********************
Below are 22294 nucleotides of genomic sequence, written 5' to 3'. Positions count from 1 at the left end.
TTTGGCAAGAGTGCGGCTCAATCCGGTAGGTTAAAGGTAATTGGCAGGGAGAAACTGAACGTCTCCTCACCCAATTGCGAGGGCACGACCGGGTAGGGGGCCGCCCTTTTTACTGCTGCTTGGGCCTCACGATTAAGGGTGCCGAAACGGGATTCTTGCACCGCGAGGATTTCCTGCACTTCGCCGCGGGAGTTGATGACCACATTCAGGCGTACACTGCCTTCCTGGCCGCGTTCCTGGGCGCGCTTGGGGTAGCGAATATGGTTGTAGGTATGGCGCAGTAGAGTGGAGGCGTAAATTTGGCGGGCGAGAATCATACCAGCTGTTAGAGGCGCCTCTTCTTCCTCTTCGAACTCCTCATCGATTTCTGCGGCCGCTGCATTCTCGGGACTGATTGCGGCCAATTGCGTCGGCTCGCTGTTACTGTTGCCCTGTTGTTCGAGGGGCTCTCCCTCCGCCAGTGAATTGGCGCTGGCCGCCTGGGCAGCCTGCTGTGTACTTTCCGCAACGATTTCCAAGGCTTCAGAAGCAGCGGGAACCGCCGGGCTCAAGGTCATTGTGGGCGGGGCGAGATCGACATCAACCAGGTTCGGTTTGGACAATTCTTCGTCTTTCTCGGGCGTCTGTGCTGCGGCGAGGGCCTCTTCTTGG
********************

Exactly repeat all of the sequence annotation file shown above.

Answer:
Below are 22294 nucleotides of genomic sequence, written 5' to 3'. Positions count from 1 at the left end.
TTTGGCAAGAGTGCGGCTCAATCCGGTAGGTTAAAGGTAATTGGCAGGGAGAAACTGAACGTCTCCTCACCCAATTGCGAGGGCACGACCGGGTAGGGGGCCGCCCTTTTTACTGCTGCTTGGGCCTCACGATTAAGGGTGCCGAAACGGGATTCTTGCACCGCGAGGATTTCCTGCACTTCGCCGCGGGAGTTGATGACCACATTCAGGCGTACACTGCCTTCCTGGCCGCGTTCCTGGGCGCGCTTGGGGTAGCGAATATGGTTGTAGGTATGGCGCAGTAGAGTGGAGGCGTAAATTTGGCGGGCGAGAATCATACCAGCTGTTAGAGGCGCCTCTTCTTCCTCTTCGAACTCCTCATCGATTTCTGCGGCCGCTGCATTCTCGGGACTGATTGCGGCCAATTGCGTCGGCTCGCTGTTACTGTTGCCCTGTTGTTCGAGGGGCTCTCCCTCCGCCAGTGAATTGGCGCTGGCCGCCTGGGCAGCCTGCTGTGTACTTTCCGCAACGATTTCCAAGGCTTCAGAAGCAGCGGGAACCGCCGGGCTCAAGGTCATTGTGGGCGGGGCGAGATCGACATCAACCAGGTTCGGTTTGGACAATTCTTCGTCTTTCTCGGGCGTCTGTGCTGCGGCGAGGGCCTCTTCTTGG